ANTIOCH (KPIX) — The City of Antioch faced its own history Thursday, acknowledging a dark chapter shared with the much of the country, but with specific horrors on the very site where the apology was issued.

“Today, we as the city of Antioch take a dose of humility by acknowledging our troubled past and seeking forgiveness,” said Mayor Lamar Thorpe.

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“Right here in this area, all Chinese Americans were forced to leave their homes in Antioch.” explained Andy Li of Contra Costa Community College. “Their houses were burned down the very next day.”

Last month, Antioch officials issued an official apology to early Chinese immigrants for treating them unjustly, calling it a “first step” toward racial reconciliation.

The document signed Thursday was, in part, a listing of those sins.

“Where as the Chinese residents were forced out, Chinatown was burned to the ground,” Thorpe said. “Antioch made headline news, headline news. ‘The
Caucasian torch,’ wrote the Sacramento bee.”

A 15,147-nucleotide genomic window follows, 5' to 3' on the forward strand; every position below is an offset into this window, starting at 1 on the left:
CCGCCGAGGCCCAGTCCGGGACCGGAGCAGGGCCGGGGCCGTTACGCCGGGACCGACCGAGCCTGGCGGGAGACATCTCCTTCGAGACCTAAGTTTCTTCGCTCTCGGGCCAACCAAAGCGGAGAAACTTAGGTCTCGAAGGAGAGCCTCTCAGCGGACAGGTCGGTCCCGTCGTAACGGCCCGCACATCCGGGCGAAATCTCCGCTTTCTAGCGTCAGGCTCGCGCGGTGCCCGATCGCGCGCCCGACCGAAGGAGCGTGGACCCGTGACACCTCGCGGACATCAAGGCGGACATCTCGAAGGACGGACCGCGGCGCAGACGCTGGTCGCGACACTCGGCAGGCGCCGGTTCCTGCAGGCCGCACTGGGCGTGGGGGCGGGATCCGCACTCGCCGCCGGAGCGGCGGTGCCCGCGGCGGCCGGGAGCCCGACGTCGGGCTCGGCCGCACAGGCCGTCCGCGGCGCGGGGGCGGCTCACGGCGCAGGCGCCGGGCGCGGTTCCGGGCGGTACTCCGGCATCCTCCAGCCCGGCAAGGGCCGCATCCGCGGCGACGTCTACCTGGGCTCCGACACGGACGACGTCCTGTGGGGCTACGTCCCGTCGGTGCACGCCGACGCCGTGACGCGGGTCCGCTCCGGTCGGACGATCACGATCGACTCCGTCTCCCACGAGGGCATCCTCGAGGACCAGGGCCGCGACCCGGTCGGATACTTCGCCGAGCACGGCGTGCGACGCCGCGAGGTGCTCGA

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The proclamation also calls for atonement, and an effort to shed more light on this piece of Antioch history, including the tunnels built by persecuted residents when sundown laws forced them from the streets at night.

“This is the first Apology has been made by any government agency in the country,” said Douglas Hsia of the Chinese American Council. “I think it’s a very courageous move and it sets a very good precedent.”

Those on hand Thursday hope this city’s apology will lead to more discussions about the past, and more reconciliation.

“Sometimes justice may come late, but it will come eventually,” Li said.

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“I want to thank the mayor and the city Council for an extremely courageous act, the signing of the proclamation,” said Hans Ho of the Antioch Historical Society. “It is an uncomfortable era of our history, but it’s a history that needs to be remembered. So thank you all. And thank you for allowing me to be a part of the ceremony.”